• Negligence of a nonmedical employee at a facility who fails to exercise the level of care and skill expected of a reasonable person. Harm results because of workers’ carelessness or disregard for the resident.
  • Negligence of a facility in violating a statute or regulation, when harm has resulted because the facility treats or handles a resident in a way that is counter to policy or against the law.
  • Premises liability is when a facility fails to maintain a safe place for residents to live. Harm results because a facility knowingly creates or allows a hazard to remain on the property by either doing something—action—or not doing something—inaction.
  • Negligent hiring is when a facility fails to employ only competent, qualified employees. Harm results because employees at the facility may not have the proper accreditations, degrees, experience or background clearances required for their positions.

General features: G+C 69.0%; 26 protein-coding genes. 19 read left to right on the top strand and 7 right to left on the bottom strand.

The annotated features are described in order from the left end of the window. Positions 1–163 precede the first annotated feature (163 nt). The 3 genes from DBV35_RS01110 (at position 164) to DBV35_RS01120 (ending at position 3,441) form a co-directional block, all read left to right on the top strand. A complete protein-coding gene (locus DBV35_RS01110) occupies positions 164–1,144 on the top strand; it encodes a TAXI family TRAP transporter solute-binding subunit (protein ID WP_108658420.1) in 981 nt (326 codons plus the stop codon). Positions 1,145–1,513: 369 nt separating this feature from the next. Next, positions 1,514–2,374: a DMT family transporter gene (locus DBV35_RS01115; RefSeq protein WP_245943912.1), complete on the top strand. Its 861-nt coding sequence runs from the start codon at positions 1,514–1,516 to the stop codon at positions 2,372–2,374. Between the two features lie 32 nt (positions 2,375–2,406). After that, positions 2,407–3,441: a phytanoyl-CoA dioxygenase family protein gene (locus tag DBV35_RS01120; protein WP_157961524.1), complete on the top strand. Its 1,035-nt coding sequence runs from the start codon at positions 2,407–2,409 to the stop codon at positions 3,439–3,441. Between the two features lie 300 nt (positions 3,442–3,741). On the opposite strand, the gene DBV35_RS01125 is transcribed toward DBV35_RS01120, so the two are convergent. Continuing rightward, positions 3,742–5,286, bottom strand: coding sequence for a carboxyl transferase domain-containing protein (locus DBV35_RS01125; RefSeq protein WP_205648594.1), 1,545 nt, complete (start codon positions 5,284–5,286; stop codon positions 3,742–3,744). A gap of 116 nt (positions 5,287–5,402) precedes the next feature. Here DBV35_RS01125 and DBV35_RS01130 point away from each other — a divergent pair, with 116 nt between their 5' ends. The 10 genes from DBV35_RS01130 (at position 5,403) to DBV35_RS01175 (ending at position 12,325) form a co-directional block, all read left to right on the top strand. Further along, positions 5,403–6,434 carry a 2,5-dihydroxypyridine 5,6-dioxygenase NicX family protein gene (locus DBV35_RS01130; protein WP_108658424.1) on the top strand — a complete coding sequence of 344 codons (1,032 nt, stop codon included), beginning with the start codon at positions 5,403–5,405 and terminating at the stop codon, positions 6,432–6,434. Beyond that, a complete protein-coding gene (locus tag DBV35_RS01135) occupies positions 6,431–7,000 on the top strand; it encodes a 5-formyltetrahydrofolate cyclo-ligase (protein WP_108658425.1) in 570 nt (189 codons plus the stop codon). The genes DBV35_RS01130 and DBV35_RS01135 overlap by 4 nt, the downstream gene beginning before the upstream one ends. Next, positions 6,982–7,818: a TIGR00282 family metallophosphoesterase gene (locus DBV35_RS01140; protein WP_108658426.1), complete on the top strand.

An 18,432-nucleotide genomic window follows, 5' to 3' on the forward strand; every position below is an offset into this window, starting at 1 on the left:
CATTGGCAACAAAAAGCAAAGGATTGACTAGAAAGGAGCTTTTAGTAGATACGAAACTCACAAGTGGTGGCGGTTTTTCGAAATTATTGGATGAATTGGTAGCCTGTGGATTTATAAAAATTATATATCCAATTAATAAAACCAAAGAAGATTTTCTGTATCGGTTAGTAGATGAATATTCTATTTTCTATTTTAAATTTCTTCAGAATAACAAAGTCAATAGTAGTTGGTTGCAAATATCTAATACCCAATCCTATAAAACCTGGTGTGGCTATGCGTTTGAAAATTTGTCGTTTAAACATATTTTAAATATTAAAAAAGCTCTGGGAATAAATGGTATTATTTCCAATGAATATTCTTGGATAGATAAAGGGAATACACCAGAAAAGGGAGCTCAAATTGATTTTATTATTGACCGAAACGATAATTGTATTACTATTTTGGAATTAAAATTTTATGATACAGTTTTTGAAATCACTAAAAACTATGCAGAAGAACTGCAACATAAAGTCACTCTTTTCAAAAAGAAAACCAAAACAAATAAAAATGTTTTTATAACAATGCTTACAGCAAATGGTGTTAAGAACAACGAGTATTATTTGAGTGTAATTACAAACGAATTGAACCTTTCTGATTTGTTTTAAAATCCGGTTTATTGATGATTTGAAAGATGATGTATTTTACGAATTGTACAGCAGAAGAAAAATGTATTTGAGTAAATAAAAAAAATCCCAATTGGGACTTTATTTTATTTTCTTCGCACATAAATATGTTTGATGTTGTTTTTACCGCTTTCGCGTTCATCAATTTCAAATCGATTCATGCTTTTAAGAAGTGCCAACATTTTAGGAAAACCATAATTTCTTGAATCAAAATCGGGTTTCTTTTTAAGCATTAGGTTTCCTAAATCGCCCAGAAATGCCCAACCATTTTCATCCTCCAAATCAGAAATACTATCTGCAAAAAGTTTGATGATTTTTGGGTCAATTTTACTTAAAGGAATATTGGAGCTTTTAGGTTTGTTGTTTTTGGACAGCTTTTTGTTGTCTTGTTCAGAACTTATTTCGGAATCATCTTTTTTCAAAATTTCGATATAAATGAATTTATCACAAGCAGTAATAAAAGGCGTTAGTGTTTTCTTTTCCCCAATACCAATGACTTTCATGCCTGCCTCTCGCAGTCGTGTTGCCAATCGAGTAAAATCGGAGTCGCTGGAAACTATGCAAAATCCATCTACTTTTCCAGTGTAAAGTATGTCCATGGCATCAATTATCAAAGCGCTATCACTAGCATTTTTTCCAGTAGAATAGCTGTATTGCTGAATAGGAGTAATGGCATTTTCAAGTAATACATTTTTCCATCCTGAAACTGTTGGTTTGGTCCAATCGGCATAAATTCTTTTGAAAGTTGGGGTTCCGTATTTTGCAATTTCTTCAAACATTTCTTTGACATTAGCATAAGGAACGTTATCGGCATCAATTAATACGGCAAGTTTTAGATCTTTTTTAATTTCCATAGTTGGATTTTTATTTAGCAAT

How To Identify Negligence in Long-Term Care Facilities

Family members may see injuries or problematic conditions that a resident or patient sustains yet fail to recognize them as signs of mistreatment or negligence. Family visits are often only for limited time frames or in selective settings, and illnesses or disabilities may prevent facility residents from revealing injuries for what they really are.

  • Meanwhile, the resident may be suffering with bed sores or repeated falls, fractures or head injuries. You may notice that they have wounds, bruises, cuts or welts in various stages of healing. They may suffer from frequent infections due to poor personal hygiene and unsanitary conditions. Dehydration, weight loss, weakness, loss of mobility and malnutrition are also causes for concern.
  • Behavior often changes as a result of neglect or abuse. The resident may be reluctant to speak when staff members are present. They may isolate themselves or withdraw from social interaction, become depressed, emotionally agitated or non communicative. They may avoid human touch, adopt coping behaviors like rocking and sucking, or wander off and attempt to leave.

In worst-case scenarios, death is the result. It may be sudden and unexplained or the result of weeks, months or years of neglect.

How To Build a Nursing Home Injury Negligence Case